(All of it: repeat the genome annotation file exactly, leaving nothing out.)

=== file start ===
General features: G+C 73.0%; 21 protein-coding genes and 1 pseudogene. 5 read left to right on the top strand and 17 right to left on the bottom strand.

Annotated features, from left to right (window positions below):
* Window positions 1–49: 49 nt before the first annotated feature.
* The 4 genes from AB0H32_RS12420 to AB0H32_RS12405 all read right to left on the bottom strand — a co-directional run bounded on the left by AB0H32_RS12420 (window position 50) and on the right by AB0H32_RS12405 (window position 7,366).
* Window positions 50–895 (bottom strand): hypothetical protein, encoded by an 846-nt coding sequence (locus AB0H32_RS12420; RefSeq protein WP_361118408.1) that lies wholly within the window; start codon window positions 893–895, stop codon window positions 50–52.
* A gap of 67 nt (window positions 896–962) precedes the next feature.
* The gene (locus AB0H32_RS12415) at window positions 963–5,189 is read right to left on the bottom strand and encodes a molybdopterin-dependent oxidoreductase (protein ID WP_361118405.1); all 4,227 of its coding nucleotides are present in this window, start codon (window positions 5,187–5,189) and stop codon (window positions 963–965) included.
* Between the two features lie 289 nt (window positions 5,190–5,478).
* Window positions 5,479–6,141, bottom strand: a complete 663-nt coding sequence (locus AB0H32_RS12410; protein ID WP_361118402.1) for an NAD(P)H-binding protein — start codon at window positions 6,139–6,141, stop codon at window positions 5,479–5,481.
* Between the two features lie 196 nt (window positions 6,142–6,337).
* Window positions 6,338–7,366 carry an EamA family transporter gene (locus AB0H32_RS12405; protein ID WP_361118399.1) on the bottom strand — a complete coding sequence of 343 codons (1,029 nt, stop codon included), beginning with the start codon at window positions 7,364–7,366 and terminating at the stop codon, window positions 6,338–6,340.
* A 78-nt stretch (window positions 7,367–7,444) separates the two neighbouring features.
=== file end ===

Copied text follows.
General features: G+C 73.0%; 21 protein-coding genes and 1 pseudogene. 5 read left to right on the top strand and 17 right to left on the bottom strand.

Annotated features, from left to right (window positions below):
* Window positions 1–49: 49 nt before the first annotated feature.
* The 4 genes from AB0H32_RS12420 to AB0H32_RS12405 all read right to left on the bottom strand — a co-directional run bounded on the left by AB0H32_RS12420 (window position 50) and on the right by AB0H32_RS12405 (window position 7,366).
* Window positions 50–895 (bottom strand): hypothetical protein, encoded by an 846-nt coding sequence (locus AB0H32_RS12420; RefSeq protein WP_361118408.1) that lies wholly within the window; start codon window positions 893–895, stop codon window positions 50–52.
* A gap of 67 nt (window positions 896–962) precedes the next feature.
* The gene (locus AB0H32_RS12415) at window positions 963–5,189 is read right to left on the bottom strand and encodes a molybdopterin-dependent oxidoreductase (protein ID WP_361118405.1); all 4,227 of its coding nucleotides are present in this window, start codon (window positions 5,187–5,189) and stop codon (window positions 963–965) included.
* Between the two features lie 289 nt (window positions 5,190–5,478).
* Window positions 5,479–6,141, bottom strand: a complete 663-nt coding sequence (locus AB0H32_RS12410; protein ID WP_361118402.1) for an NAD(P)H-binding protein — start codon at window positions 6,139–6,141, stop codon at window positions 5,479–5,481.
* Between the two features lie 196 nt (window positions 6,142–6,337).
* Window positions 6,338–7,366 carry an EamA family transporter gene (locus AB0H32_RS12405; protein ID WP_361118399.1) on the bottom strand — a complete coding sequence of 343 codons (1,029 nt, stop codon included), beginning with the start codon at window positions 7,364–7,366 and terminating at the stop codon, window positions 6,338–6,340.
* A 78-nt stretch (window positions 7,367–7,444) separates the two neighbouring features.